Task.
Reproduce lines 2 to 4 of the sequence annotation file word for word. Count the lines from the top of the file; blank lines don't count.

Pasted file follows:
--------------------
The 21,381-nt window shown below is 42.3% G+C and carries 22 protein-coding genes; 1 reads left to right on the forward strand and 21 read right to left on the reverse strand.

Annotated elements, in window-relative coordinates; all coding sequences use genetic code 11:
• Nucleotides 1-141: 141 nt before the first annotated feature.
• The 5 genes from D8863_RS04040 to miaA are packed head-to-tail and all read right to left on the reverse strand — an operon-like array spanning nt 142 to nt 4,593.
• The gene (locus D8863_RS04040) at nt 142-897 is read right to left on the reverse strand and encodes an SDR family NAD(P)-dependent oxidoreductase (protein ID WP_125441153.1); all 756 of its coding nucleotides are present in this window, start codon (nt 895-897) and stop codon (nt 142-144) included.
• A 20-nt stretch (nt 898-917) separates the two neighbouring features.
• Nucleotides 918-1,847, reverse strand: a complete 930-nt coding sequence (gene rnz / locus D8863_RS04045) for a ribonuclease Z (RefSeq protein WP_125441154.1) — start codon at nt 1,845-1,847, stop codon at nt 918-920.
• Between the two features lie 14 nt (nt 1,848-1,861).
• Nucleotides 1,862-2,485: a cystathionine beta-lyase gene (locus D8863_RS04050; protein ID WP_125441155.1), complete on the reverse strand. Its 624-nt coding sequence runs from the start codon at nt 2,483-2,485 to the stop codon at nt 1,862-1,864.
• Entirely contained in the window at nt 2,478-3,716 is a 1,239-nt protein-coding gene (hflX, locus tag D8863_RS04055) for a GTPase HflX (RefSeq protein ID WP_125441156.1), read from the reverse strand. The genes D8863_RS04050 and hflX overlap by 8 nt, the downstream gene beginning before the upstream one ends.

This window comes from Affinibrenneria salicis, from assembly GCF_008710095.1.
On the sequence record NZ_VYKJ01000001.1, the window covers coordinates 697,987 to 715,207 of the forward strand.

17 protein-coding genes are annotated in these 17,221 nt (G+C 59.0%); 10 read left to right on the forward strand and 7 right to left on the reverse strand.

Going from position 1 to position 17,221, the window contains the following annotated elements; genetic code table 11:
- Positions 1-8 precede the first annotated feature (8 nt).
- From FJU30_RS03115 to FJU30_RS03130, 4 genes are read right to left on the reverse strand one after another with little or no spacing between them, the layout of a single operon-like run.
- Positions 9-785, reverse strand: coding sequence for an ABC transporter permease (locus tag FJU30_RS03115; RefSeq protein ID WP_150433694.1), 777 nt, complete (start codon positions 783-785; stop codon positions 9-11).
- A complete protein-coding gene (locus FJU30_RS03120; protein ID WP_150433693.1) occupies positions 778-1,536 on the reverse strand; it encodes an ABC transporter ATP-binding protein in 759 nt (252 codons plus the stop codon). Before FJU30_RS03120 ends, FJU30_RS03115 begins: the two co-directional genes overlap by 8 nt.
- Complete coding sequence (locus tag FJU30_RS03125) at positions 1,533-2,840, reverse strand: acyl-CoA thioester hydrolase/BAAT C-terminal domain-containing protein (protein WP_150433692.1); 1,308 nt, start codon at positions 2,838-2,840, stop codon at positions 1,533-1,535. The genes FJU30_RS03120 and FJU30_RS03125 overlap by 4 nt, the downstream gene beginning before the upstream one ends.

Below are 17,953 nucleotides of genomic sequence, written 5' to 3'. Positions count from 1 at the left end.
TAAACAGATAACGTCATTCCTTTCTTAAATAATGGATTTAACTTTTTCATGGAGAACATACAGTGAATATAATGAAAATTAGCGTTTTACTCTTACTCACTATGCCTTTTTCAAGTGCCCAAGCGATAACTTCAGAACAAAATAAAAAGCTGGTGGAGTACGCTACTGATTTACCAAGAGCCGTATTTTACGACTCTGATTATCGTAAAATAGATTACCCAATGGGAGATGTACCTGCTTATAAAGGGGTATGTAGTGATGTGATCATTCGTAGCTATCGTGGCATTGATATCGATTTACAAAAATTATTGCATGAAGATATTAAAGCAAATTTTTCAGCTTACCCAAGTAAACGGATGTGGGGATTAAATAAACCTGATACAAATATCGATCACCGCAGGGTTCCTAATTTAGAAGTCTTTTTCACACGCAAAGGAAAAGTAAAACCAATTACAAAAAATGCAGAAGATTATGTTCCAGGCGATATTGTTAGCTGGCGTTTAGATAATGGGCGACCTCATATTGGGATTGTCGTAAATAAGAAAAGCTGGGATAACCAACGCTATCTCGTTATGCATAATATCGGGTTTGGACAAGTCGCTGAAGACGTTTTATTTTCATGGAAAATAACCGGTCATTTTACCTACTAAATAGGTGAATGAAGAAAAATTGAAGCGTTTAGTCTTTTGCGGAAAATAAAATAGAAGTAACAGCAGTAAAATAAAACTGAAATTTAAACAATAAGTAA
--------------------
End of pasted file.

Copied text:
Annotated elements, in window-relative coordinates; all coding sequences use genetic code 11:
• Nucleotides 1-141: 141 nt before the first annotated feature.
• The 5 genes from D8863_RS04040 to miaA are packed head-to-tail and all read right to left on the reverse strand — an operon-like array spanning nt 142 to nt 4,593.